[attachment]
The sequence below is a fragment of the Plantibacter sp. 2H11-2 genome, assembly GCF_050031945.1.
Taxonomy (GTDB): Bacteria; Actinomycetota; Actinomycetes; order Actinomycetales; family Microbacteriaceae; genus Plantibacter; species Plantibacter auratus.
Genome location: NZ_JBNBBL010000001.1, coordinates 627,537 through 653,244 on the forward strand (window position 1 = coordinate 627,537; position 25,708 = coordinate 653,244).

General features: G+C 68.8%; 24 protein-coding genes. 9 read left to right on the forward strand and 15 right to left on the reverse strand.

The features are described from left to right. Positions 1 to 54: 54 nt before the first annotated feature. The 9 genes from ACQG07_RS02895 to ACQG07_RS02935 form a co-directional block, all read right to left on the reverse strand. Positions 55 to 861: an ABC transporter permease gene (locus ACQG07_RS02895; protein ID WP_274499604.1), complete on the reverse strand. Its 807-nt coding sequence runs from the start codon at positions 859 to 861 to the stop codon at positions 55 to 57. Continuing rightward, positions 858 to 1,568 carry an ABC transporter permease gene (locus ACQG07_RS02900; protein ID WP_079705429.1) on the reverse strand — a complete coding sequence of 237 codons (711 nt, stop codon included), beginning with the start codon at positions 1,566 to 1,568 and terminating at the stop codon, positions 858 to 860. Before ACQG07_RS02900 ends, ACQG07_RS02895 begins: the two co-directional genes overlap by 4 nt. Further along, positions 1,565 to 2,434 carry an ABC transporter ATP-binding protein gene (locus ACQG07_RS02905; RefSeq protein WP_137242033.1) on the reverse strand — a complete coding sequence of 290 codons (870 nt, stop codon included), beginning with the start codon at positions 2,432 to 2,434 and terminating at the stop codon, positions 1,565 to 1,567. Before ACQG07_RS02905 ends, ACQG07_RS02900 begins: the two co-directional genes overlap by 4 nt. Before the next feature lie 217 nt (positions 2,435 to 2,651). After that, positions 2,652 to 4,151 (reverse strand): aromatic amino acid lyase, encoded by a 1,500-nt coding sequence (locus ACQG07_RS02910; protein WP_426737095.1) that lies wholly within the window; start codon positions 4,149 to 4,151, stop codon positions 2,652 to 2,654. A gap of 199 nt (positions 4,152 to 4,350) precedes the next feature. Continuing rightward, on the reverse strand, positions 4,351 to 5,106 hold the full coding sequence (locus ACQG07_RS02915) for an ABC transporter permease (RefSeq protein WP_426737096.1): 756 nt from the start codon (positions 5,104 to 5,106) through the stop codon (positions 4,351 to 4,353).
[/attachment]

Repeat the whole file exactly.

The sequence below is a fragment of the Plantibacter sp. 2H11-2 genome, assembly GCF_050031945.1.
Taxonomy (GTDB): Bacteria; Actinomycetota; Actinomycetes; order Actinomycetales; family Microbacteriaceae; genus Plantibacter; species Plantibacter auratus.
Genome location: NZ_JBNBBL010000001.1, coordinates 627,537 through 653,244 on the forward strand (window position 1 = coordinate 627,537; position 25,708 = coordinate 653,244).

General features: G+C 68.8%; 24 protein-coding genes. 9 read left to right on the forward strand and 15 right to left on the reverse strand.

The features are described from left to right. Positions 1 to 54: 54 nt before the first annotated feature. The 9 genes from ACQG07_RS02895 to ACQG07_RS02935 form a co-directional block, all read right to left on the reverse strand. Positions 55 to 861: an ABC transporter permease gene (locus ACQG07_RS02895; protein ID WP_274499604.1), complete on the reverse strand. Its 807-nt coding sequence runs from the start codon at positions 859 to 861 to the stop codon at positions 55 to 57. Continuing rightward, positions 858 to 1,568 carry an ABC transporter permease gene (locus ACQG07_RS02900; protein ID WP_079705429.1) on the reverse strand — a complete coding sequence of 237 codons (711 nt, stop codon included), beginning with the start codon at positions 1,566 to 1,568 and terminating at the stop codon, positions 858 to 860. Before ACQG07_RS02900 ends, ACQG07_RS02895 begins: the two co-directional genes overlap by 4 nt. Further along, positions 1,565 to 2,434 carry an ABC transporter ATP-binding protein gene (locus ACQG07_RS02905; RefSeq protein WP_137242033.1) on the reverse strand — a complete coding sequence of 290 codons (870 nt, stop codon included), beginning with the start codon at positions 2,432 to 2,434 and terminating at the stop codon, positions 1,565 to 1,567. Before ACQG07_RS02905 ends, ACQG07_RS02900 begins: the two co-directional genes overlap by 4 nt. Before the next feature lie 217 nt (positions 2,435 to 2,651). After that, positions 2,652 to 4,151 (reverse strand): aromatic amino acid lyase, encoded by a 1,500-nt coding sequence (locus ACQG07_RS02910; protein WP_426737095.1) that lies wholly within the window; start codon positions 4,149 to 4,151, stop codon positions 2,652 to 2,654. A gap of 199 nt (positions 4,152 to 4,350) precedes the next feature. Continuing rightward, on the reverse strand, positions 4,351 to 5,106 hold the full coding sequence (locus ACQG07_RS02915) for an ABC transporter permease (RefSeq protein WP_426737096.1): 756 nt from the start codon (positions 5,104 to 5,106) through the stop codon (positions 4,351 to 4,353).